Saturday, January 22, 2011

Old Fashioned

Let's go back in time a bit, shall we? Long before appletinis, cosmos and seabreezes. Heck, before even you or I were around.

In what might have been the first creation of a cocktail: a simple sugar cube, spiked with bitters, was muddled into a glass and topped with bourbon whiskey. And a little lemon peel. Simple as that.

Ladies and gentlemen - the Old Fashioned. For old fashioned kinda folks.
From Old Man Drinks:
This may be the quintessential Old Man Drink. It's so old, it was being called "old fashioned" in the 1890s. It's so old, one of the glasses we drink cocktails out of is named after it. It's so old, some scholars believe it was the first drink to be called a cocktail. A potent combination of whiskey, sugar, and bitters that's served on the rocks, the Old Fashioned shouldn't be muddied up with a lot of unnecessary fruit, as some mixologists do. (It should, however, be muddled up, as in agitated with a muddler, so invest in a good one if you want to add this to  your menu.) A simple garnish of lemon peel is all you need to add the perfect aromatic note to this sweet-and-sour classic. 

Old Fashioned
from Old Man Drinks

1 sugar cube
2 dashes Angostura bitters
2 ounces bourbon
Lemon twist

Muddle the sugar cubes and bitters in the bottom of an Old Fashioned glass. Add ice and bourbon. Stir. Garnish with a lemon twist.

Friday, January 14, 2011

Cranberry Cosmopolitan

Even though this recipe says that it serves, two, I am not ashamed to admit that it served one.  Me.  Very nicely, thank you very much.

As a matter of fact, if I could, I would have put this in a baby bottle and carried it around with me, nipple clamped between my teeth, bottle dangling like older toddlers do.  Ready whenever needed. 

Cranberry Cosmopolitan

(From Cooking Light 2004 Annual – same place the Cranberry Liqueur came from)

Place crushed ice in a martini shaker.  Add 1/2 cup Cranberry Liqueur, 1/4 cup Cointreau, and 2 Tablespoons lime juice; strain into martini glasses.  Yield:  2 cocktails. 

Tuesday, January 4, 2011

Bitty's Bloody Marys

Alright. I have heard that you have resolved to eat healthier this year. Good for you. I'm here to support you in any way possible. Like maybe a cocktail with nice, healthy tomato juice in it? 

I've seen your cupboards, I know you have tomato juice or vegetable juice just lurking in there from that time you told yourself you were going to start bringing it in to work instead of Diet Coke.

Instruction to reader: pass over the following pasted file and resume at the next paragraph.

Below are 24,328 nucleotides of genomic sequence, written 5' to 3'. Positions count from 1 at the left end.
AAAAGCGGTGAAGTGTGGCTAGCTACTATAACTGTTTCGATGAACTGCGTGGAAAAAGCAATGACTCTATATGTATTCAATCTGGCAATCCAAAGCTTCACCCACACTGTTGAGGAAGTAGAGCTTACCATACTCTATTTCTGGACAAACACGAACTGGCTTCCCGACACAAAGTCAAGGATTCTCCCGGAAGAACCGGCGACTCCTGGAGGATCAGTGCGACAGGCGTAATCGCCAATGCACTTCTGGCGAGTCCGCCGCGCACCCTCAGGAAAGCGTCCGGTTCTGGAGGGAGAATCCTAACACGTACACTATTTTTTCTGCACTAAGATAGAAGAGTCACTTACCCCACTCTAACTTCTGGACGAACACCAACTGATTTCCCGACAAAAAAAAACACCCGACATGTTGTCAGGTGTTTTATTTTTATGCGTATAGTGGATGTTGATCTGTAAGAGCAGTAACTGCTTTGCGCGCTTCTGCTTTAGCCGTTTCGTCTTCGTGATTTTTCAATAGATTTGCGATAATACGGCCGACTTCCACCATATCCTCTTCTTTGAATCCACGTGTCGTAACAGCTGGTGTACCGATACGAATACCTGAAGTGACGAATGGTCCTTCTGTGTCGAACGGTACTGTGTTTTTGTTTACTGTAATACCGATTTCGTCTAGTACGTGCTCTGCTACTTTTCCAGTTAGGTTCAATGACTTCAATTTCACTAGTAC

Yep, that's the stuff. Now dust it off, I am sure those best before dates can be ignored, and make yourself a Bloody Mary! Tomato juice is disgusting. Tomato juice with vodka and heavy seasoning is delicious. And healthy. You know, for a cocktail. 

Bloody Mary
adapted from Mark Bittman's How to Cook Everything
makes 4 servings

3 cups tomato juice (I used a combo of veggie cocktail and tomato juice)
¾ cup vodka
Several drops Tabasco or other hot sauce
1 tsp Worcestershire sauce, or to taste
1 tsp prepared hot horseradish, or to taste
Kosher salt and fresh cracked black pepper
1 lemon, quartered
Celery stalks, for garnish

Combine the first 6 ingredients in a pitcher, adjust seasonings to taste. (Me, I doubled them. That's just the way I roll.)

Fill four tall glasses with ice and add the liquid. Squeeze in the lemon and drop the lemon carcass right into the glass. Garnish and serve. 

For Tackling Bittman, this month hosted by Girlichef.

Sunday, January 2, 2011

Cranberry and Pomegranate Bellinis

Want to enjoy all the benefits of anti-oxidants while sipping your cocktails in style? Sue whipped up these delicious Cranberry and Pomegranate Bellinis this week to celebrate the new year. I think they also be perfect for celebrating Fridays, or Saturdays.. even Sundays! They'd even be great for a special brunch. If you are having one, let me know. I'll be right over! ☺

Cranberry and Pomegranate Bellinis
Adapted from recipe in Giada's Kitchen
by Sue of Couscous&Consciousness
Serves 4-6 people

1/2 cup water
1/2 cup sugar

3/4 cup pomegranate juice, chilled
1/2 cup cranberry juice, chilled
bottle of Prosecco (or other sparkling wine)
strips of lemon zest (original recipe called for lime wedges)
pomegranate seeds
mint leaves for garnish (if you have them - I didn't)

Firstly make a simple syrup by combining the water and sugar, in a small pot, over medium heat.  Bring to a boil, turn down to a simmer and keep stirring until all the sugar has dissolved.  Remove from the heat and set aside to cool.  (Makes about 3/4 cup)

Next, put a good handful of ice into a jug, add the simple syrup, pomegranate juice, and cranberry juice, and stir well.

Put a spoonful of pomegranate seeds into the bottom of a champagne flute, along with a strip of lemon zest.

Half-fill the glass with the mixture of syrup and juices, then fill to the top with the Prosecco. 

Enjoy - cin cin!